The renin-angiotensin system (RAS) is an endocrine system that governs body fluid and electrolyte balance, blood pressure, and it is also involved in bone metabolism. Components of the RAS are expressed in human bone cell and can activate a local RAS response that leads to increased bone turnover and decreased bone density.
Several reports have been published on the effects of angiotensin II (Ang II) on bone cell function in vitro, including the inhibition of osteoblastic differentiation and mineralization, the stimulation of proliferation and collagen synthesis in osteoblasts, and the stimulation of osteoclastic bone resorption. The majority of the studies on the effects of ACE inhibitors or Ang II type 1 receptor blockers on bone, including those in humans and animal models, suggests that pharmacological inhibition of the RAS pathway can lead to decreased fracture risk and increased bone mass.
Some authors found that renin activity (PRA) was directly associated with bone mineral density (BMD) in highly selected samples of patients. Association of PRA with BMD seems to be specific for trabecular bone, and it has also been suggested in an animal model of osteoporosis. In addition, there is evidence that there are shared genetic pathways underlying these associations.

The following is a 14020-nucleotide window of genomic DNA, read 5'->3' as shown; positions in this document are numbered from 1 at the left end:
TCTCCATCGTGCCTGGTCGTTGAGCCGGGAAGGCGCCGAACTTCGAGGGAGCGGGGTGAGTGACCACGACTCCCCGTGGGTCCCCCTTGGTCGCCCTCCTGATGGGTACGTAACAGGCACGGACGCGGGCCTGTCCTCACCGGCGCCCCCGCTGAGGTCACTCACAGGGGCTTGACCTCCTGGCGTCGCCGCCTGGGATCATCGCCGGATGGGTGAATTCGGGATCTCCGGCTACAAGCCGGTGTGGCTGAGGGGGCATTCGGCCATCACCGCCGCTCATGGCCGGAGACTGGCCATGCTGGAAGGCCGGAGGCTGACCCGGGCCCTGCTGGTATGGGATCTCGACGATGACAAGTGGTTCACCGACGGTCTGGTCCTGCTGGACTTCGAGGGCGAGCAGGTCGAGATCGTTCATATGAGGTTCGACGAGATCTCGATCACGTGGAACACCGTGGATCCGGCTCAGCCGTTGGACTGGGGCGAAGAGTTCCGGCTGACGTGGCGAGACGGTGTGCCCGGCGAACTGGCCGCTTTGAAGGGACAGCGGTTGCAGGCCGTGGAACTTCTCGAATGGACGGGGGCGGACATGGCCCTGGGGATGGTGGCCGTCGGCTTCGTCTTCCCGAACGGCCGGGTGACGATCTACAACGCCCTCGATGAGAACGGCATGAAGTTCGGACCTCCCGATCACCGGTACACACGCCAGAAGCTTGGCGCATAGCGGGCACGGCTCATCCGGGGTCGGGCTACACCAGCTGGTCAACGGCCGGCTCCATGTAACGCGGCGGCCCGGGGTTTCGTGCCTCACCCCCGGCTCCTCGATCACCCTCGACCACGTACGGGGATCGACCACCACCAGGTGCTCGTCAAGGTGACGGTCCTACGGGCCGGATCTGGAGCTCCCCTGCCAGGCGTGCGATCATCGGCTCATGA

Primary aldosteronism (PA), characterized by aldosterone excess, and renin and Ang II suppression, has probably another mechanism of action to impair bone health. In an animal model, as well as in humans, aldosterone excess was associated with an increased urinary and fecal loss of Ca++, Mg++, in turn inducing hypocalcemia, hypomagnesemia and secondary hyperparathyroidism, that was rescued by adrenalectomy or treatment with mineralocorticoid receptor antagonist (MRA). These alterations seem to lead to low bone mass and fragility fractures whereas surgery or MRA therapy improved bone mass. Moreover, the possible relation between PA and bone was suggested by data coming from genome wide association between indexes of bone strength and some genes involved in aldosterone pathways. In this regard it should be mentioned that the expression of mineralocorticoid receptor on bone cells could actually suggest a still unknown direct effect of mineralocorticoids on the skeletal tissue.